Bifidobacterium breve Bif195 Protects Against Small-intestinal Damage Caused by Acetylsalicylic Acid in Healthy Volunteers
Brynjulf Mortensen, PhD, Clodagh Murphy, MD, John O'Grady, MD, Mary Lucey, MsC, Gafer Elsafi, MD, Lillian Barry, MsC, Vibeke Westphal, PhD, Anja Wellejus, PhD, Oksana Lukjancenko, PhD, Aron C. Eklund, PhD, Henrik Bjørn Nielsen, PhD, Adam Baker, PhD, Anders Damholt, PhD, Johan E.T. van Hylckama Vlieg, PhD, Fergus Shanahan, Prof., Martin Buckley, MD.
Enteropathy and small-intestinal ulcers are common side effects of non-steroidal anti-inflammatory drugs such as acetylsalicylic acid (ASA). Safe, cytoprotective strategies are needed to reduce this risk. Specific Bifidobacteria might have cytoprotective activities, but little is known about these effects in humans. We used serial video capsule endoscopy (VCE) to assess the efficacy of a specific Bifidobacterium strain in healthy volunteers exposed to ASA. We performed a single-site, double-blind, parallel-group, proof of concept analysis of 75 heathy volunteers given ASA (300 mg) daily for 6 weeks, from July 31 through October 24, 2017. The participants were randomly assigned (1:1) to groups given oral capsules of Bifidobacterium breve (Bif195; ≥ 5*1010 colony forming units) or placebo, daily for 8 weeks. Small-intestinal damage was analyzed by serial VCE at 6 visits. The area under the curve (AUC) for intestinal damage (Lewis score) and the AUC value for ulcers were the primary and first-ranked secondary endpoint of the trial, respectively.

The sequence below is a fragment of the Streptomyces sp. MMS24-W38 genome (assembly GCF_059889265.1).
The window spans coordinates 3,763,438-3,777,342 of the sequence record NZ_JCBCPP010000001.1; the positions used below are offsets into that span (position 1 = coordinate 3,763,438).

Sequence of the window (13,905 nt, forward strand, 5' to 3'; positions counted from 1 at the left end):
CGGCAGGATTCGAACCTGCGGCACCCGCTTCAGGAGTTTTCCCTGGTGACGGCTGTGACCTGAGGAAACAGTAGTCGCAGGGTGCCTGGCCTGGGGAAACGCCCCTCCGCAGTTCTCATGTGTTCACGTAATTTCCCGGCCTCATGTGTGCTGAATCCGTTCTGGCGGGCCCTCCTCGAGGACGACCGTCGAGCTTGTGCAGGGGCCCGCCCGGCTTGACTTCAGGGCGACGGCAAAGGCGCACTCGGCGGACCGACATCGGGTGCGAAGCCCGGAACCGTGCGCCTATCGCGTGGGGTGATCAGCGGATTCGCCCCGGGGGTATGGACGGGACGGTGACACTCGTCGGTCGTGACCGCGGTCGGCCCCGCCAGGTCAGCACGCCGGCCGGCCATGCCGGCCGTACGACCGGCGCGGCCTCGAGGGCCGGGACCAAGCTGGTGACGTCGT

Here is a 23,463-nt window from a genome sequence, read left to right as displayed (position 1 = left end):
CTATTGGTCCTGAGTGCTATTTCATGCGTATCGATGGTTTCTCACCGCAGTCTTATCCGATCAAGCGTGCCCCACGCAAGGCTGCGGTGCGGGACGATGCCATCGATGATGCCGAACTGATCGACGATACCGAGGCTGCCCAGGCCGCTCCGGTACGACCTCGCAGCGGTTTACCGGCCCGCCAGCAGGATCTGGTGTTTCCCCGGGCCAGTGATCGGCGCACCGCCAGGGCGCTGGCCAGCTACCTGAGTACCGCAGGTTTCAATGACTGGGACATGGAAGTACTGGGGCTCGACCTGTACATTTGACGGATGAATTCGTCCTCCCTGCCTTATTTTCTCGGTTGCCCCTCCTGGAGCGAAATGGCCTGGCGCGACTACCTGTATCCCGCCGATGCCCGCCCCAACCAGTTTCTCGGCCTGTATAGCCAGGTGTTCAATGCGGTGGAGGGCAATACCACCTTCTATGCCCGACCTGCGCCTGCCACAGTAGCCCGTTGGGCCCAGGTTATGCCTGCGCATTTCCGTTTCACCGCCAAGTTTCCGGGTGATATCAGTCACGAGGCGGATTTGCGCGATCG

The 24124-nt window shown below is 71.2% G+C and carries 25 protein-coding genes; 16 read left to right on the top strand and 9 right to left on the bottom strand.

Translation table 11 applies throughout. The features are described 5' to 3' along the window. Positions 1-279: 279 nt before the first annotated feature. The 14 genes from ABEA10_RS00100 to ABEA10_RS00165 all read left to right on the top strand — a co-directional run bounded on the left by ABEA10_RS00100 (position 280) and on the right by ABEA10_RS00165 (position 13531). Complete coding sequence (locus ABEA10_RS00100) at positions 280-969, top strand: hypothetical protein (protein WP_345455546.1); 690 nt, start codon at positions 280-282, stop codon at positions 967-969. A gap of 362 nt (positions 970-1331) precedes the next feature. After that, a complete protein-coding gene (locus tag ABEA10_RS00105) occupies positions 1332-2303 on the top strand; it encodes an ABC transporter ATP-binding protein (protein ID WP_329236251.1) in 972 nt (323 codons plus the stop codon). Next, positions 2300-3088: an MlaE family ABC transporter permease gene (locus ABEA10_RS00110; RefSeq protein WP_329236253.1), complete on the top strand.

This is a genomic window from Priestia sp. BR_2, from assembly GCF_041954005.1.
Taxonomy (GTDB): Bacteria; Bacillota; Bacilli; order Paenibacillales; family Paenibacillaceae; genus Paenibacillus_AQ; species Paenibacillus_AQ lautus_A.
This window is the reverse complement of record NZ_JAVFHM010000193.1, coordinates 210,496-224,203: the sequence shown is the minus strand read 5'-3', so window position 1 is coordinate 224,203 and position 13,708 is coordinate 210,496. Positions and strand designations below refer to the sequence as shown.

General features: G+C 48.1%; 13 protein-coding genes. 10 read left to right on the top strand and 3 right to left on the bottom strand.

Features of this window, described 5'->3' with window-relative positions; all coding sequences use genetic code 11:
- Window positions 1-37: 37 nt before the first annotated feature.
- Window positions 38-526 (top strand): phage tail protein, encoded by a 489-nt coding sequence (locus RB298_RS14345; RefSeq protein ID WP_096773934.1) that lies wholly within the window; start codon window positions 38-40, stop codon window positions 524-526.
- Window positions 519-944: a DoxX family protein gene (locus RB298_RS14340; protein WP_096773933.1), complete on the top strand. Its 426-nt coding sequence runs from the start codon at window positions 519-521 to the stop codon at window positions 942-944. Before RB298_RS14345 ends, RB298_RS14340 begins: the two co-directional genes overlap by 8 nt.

Efficacy data were obtained from 35 participants given Bif195 and 31 given placebo. The AUC for Lewis score was significantly lower in the Bif195 group (3040 ± 1340 arbitrary units) than the placebo (4351 ± 3195 arbitrary units) (P=.0376). The AUC for ulcer number was significantly lower in the Bif195 group (50.4 ± 53.1 arbitrary units) than in the placebo group (75.2 ± 85.3 arbitrary units) (P=.0258). Twelve adverse events were reported from the Bif195 group and 20 from the placebo group. None of the events were determined to be related to Bif195 intake. In a randomized double-blind trial of healthy volunteers, we found oral Bif195 to safely reduce the risk of small-intestinal enteropathy caused by ASA.
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